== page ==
As parents, we must instruct our children what appropriate behavior is in the face of anger. It is a concept that many adults have a problem with so getting started early is a good idea.
The first thing that the child needs to know is that you do not think that he is “bad” because he is angry. He needs to understand that you are not angry with him because he is angry. He needs to know that it is perfectly all right for him to get angry.
Then the child must understand that his behavior when he becomes angry IS the problem. He has to be taught to control himself and not hit or bite when things are not going his way.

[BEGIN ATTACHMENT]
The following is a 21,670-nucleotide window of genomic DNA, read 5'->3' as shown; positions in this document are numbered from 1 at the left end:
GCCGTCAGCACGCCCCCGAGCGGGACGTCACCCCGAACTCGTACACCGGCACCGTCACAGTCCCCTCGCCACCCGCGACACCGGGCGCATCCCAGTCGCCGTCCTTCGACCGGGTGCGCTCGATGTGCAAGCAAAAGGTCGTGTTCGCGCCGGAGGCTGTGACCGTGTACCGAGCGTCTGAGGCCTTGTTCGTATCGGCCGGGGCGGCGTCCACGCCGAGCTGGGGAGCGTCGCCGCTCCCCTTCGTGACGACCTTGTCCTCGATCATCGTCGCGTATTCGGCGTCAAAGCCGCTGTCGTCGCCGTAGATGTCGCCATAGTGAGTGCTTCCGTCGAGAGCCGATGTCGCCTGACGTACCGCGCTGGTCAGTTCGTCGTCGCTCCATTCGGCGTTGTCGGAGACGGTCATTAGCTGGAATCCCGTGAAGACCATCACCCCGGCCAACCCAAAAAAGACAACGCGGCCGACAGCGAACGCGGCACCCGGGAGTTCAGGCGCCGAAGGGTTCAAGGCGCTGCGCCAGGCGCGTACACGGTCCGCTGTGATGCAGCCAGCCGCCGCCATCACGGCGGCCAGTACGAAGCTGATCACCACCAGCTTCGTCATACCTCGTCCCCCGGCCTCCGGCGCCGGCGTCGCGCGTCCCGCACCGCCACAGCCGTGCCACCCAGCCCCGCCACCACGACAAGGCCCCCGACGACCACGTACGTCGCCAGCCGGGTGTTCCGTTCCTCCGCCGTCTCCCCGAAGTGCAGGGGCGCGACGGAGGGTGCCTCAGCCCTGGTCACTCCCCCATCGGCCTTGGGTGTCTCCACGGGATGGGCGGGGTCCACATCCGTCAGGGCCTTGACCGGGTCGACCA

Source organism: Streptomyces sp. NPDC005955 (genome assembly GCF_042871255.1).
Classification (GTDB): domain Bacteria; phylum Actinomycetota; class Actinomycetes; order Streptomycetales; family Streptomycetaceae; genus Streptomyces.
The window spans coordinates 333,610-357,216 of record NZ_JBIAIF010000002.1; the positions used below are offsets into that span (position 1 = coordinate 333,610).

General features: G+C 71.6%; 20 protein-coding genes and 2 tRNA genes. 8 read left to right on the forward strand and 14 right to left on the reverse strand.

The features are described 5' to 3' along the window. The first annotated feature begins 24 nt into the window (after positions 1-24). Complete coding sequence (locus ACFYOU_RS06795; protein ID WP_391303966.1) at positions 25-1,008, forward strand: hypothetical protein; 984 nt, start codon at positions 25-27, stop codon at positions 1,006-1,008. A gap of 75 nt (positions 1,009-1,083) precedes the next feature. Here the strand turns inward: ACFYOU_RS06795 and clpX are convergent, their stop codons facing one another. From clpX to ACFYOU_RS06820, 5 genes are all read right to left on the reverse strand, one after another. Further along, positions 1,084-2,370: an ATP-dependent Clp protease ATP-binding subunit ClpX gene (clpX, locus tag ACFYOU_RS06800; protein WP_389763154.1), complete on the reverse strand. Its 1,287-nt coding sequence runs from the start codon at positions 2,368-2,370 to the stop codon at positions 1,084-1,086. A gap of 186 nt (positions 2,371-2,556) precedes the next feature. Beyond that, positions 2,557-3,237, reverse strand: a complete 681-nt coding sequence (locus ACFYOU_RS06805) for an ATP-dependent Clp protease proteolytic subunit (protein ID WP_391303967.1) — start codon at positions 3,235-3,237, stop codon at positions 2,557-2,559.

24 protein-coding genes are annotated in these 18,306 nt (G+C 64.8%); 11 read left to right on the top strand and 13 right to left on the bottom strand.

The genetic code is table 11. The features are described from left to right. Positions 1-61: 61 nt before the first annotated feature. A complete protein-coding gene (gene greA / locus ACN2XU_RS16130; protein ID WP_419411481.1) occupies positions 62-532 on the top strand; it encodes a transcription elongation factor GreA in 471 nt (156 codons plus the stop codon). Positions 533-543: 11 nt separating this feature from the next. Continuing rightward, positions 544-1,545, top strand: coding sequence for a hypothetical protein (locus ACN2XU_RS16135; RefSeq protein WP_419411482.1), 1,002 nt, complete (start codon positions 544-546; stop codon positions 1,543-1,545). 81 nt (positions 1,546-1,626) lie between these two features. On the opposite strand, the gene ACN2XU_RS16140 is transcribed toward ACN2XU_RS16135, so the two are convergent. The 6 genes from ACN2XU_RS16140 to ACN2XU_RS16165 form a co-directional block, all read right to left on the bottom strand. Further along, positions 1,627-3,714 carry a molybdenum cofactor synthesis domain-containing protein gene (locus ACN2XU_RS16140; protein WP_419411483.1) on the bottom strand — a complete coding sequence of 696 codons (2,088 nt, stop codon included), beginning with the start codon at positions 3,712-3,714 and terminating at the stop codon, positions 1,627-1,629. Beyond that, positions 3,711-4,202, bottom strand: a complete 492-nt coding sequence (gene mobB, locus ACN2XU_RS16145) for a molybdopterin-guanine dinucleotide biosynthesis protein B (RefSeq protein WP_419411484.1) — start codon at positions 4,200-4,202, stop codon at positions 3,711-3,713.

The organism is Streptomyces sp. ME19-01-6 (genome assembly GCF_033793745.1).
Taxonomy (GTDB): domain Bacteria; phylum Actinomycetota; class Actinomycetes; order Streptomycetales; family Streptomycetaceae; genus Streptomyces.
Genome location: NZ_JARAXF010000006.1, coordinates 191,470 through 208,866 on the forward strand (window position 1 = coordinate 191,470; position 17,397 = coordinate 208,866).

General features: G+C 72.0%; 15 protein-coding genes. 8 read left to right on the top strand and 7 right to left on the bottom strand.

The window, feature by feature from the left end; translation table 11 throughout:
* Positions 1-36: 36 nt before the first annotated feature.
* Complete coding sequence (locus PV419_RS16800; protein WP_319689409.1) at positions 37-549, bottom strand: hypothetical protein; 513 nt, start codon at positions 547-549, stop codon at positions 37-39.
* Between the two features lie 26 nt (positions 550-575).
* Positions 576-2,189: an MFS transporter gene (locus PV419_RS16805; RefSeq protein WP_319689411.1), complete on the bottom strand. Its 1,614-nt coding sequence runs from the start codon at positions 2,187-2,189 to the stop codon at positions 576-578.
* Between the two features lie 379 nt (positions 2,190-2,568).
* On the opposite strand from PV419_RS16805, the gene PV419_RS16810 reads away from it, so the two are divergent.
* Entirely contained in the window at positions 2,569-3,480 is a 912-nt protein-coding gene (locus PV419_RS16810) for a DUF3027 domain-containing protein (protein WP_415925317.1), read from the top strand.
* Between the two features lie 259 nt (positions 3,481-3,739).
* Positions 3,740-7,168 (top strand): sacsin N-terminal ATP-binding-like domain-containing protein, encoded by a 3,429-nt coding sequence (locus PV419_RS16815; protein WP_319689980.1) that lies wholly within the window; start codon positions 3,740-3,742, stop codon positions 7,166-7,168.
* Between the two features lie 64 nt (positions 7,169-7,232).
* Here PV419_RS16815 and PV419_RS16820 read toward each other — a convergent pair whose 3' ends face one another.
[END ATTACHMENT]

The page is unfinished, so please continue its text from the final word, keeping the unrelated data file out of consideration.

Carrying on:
Let the child know that you understand how he feels by acknowledging the reason for his anger. You might say, “It must have made you really angry when Bobby took that toy away from you.”
Then you need to turn the focus of the conversation toward the actions that your child took because he was angry and point out that when he hits, bites, pinches, or otherwise inflicts injury on the object of his anger that he is not behaving in an appropriate manner. It is an opportunity to teach negotiation and compromise skills.